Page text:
With the one-year anniversary of the start of the war in Ukraine upon us, the EU Commission has outlined a range of new sanctions against Russia, with the potential for the UK and member states to follow suit.
The UK appears to be following suit with a new package of sanctions including export bans on every item Ukraine has found Russia using on the battlefield to date.
On 15 February the European Commission President Ursula von der Leyen announced the 10th package of sanctions the EU will impose against Russia.
“For almost one year now, Russia’s war of aggression has been sowing death and destruction,” said von der Leyen. “Putin is not only waging a brutal war on the battlefield but he is also viciously targeting civilians. The aggressor has to pay for this.
“Together, we are tightening the screws on Russia more and more. I call on the member states to adopt this new package of sanctions swiftly,” she added.
The raft of measures proposed by the EU Commission:
- Further export bans worth more than €11bn, to deprive the Russian economy of critical technology and industrial goods. For maximum impact, the commission is targeting many industrial goods that Russia needs.
- Further restrictions on the export of dual-use goods and advanced tech goods. The commission is proposing controls on 47 new electronic components that can be used in Russian weapons systems, including drones, missiles, helicopters, as well as on specific rare earth materials and thermal cameras. The EU has banned all tech products found on the battlefield.
- To counteract Russia’s propaganda machine, “which is spreading toxic lies to polarise our societies”, von der Leyen said the EU Commission is proposing to add Putin’s propagandists as well as additional military and political commanders to the list of individuals to whom sanctions would apply.
- Oligarchs trying to hide or to sell their assets to escape sanctions will now also be tracked by the commission. Together with Member States, the commission will set up an overview of all frozen assets of the Russian central bank held in the EU.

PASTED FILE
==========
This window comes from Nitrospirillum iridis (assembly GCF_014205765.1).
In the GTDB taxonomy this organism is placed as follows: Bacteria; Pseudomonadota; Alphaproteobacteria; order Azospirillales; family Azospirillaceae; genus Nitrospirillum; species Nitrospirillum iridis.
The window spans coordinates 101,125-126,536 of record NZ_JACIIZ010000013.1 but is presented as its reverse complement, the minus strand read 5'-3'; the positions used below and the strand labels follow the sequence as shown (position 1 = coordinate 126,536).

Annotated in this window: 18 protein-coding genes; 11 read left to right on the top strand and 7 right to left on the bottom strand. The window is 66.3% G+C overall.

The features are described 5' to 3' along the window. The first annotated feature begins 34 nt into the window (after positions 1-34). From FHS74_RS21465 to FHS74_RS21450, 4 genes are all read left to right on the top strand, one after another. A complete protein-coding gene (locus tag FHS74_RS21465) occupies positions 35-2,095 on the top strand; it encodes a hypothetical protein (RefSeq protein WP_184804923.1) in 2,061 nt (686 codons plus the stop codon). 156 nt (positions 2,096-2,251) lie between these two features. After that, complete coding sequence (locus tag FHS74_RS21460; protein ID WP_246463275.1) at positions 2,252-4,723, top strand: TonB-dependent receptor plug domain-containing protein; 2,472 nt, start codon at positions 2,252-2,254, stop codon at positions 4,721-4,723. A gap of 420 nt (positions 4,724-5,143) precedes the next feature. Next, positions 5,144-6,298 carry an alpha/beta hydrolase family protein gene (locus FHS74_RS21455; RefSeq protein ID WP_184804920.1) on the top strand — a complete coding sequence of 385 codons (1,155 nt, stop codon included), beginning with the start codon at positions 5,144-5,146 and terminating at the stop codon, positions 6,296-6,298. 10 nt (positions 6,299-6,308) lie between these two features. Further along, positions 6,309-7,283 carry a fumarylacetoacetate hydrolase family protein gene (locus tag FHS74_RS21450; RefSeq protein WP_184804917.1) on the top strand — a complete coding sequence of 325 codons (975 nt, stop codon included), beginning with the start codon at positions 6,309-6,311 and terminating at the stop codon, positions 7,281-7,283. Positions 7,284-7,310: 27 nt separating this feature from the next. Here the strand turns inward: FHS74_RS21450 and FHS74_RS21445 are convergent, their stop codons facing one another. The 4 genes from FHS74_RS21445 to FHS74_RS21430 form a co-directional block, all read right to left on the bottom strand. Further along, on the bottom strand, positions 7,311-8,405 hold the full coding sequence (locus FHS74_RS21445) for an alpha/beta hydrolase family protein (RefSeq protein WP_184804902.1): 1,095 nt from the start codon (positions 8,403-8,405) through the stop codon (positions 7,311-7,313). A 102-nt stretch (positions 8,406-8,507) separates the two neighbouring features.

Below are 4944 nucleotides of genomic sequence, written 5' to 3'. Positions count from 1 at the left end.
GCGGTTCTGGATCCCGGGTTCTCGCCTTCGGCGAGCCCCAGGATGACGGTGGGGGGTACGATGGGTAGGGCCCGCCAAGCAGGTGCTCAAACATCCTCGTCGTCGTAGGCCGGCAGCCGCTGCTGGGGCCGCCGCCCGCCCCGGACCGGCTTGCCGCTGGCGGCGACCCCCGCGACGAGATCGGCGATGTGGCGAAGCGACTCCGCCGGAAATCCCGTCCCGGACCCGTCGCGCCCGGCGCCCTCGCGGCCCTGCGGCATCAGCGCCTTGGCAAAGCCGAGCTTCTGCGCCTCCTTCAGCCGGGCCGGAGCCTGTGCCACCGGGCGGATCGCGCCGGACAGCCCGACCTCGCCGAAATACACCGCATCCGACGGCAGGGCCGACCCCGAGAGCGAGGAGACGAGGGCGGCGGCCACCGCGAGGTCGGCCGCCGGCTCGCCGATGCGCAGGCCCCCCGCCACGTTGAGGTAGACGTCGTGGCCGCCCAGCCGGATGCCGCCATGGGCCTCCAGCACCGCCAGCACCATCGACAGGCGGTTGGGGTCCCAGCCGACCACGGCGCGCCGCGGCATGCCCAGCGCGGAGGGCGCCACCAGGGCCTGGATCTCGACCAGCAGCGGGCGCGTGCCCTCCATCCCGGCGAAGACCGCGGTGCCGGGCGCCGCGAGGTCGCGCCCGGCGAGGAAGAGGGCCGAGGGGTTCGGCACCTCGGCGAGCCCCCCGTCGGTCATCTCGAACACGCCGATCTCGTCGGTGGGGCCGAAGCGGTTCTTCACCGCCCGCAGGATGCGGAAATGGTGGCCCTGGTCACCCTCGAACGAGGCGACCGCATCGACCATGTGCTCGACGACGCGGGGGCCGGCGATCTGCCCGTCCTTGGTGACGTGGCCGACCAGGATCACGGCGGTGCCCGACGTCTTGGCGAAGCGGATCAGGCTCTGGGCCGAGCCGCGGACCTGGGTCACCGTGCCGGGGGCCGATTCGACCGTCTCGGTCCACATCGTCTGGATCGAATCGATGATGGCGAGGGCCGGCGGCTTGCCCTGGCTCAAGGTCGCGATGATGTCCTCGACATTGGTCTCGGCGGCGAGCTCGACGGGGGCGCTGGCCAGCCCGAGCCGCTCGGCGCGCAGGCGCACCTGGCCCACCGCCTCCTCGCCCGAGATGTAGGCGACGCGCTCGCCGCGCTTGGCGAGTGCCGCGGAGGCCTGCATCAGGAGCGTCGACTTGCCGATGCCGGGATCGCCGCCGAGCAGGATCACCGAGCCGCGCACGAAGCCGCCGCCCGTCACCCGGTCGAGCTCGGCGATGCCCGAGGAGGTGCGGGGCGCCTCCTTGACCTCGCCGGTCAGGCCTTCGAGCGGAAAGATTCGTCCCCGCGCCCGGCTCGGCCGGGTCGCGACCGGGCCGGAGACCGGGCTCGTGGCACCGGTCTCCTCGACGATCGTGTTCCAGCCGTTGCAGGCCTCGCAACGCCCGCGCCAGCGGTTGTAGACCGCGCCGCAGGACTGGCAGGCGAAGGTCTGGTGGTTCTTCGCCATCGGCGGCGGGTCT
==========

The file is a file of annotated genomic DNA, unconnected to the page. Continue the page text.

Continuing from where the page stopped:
- The EU commission will also organise the Sanctions Coordinators Forum, gathering international partners and Member States, to strengthen enforcement efforts. Together with G7 partners, the aim is to have further significant sanctions in place by February 24 – exactly one year after Putin launched his imperial war.
Sanctions have been updated several times
From July 2022, a ban on the provision of accountancy, management consultancy and public relations services to Russia added to the growing package of sanctions imposed by the UK government. The prohibition on the provision of professional services was further extended from 16 December to include “auditing services”, subject to certain limited exemptions, in a move intended to disrupt the effectiveness of Russian businesses on the global stage.
Around 80% of Russian imports in accounting, audit, bookkeeping, and tax consultancy are said to come from the UK, EU, and US.
Members should remain alert
The subsequent flight of Russian capital to other jurisdictions, including the Middle East and South America, and the risk of attempts to evade the sanctions imposed by the UK and its allies means that members should remain alert and exercise professional scepticism in their dealings with new and existing clients who may potentially be “connected with Russia”, including in relation to changes in company ownership and structure.
“Energy costs, supply-chain disruption and heightened uncertainty destabilised economies and had far-reaching consequences for businesses of all sizes and from all sectors,” said ICAEW’s head of business Simon Gray. “It’s a reminder of the international connectivity of business and the importance of horizon-scanning and risk analysis on an ongoing basis.”
- Details of current sanctions are outlined on ICAEW’s dedicated Ukraine hub where readers can remain up to date on the latest development and be signposted to support provided by ICAEW.
- The latest version of the UK government’s guidance on providing professional services to persons connected with Russia.
- Access the latest HMT Notice on financial sanctions, including the current list of designated persons, Russia.
- The Chartered IIA has also urged business leaders to prepare for further geopolitical incidents as global disruptions as global pressures from the war rise.
ICAEW latest on Ukraine and Russia
Ukraine crisis: central resource hub
Resources, news and features on the impact of the Ukraine crisis on accountancy, business and the wider economy.
- Agents should expect even longer waiting times on the ADL
- How will the EU carbon border adjustment mechanism affect UK businesses?
- Should you be paying national insurance while working abroad?
- Action required by those holding certificates of tax deposit
- ICAEW comments on opportunities and barriers to decarbonising UK energy production
Support for members during the Ukraine crisis
Technical and Ethics Advisory Services
ICAEW Members can contact our free confidential helpline for advice and support on technical, ethical, anti-money laundering and fraud issues.
Resources for members
Chartered Accountants from across the membership have reached out to share how they are responding to the sanctions. Many are re-screening all clients with connections to Russia. Here are some of the key resources to help you respond to clients' concerns.
Doing business in ...
Guides to affected countries
ICAEW's Library and Information Service produces guides for members who are considering doing business in overseas countries. There are separate guides for Ukraine and its neighbours, all of which include updates on the latest sanctions and restrictions.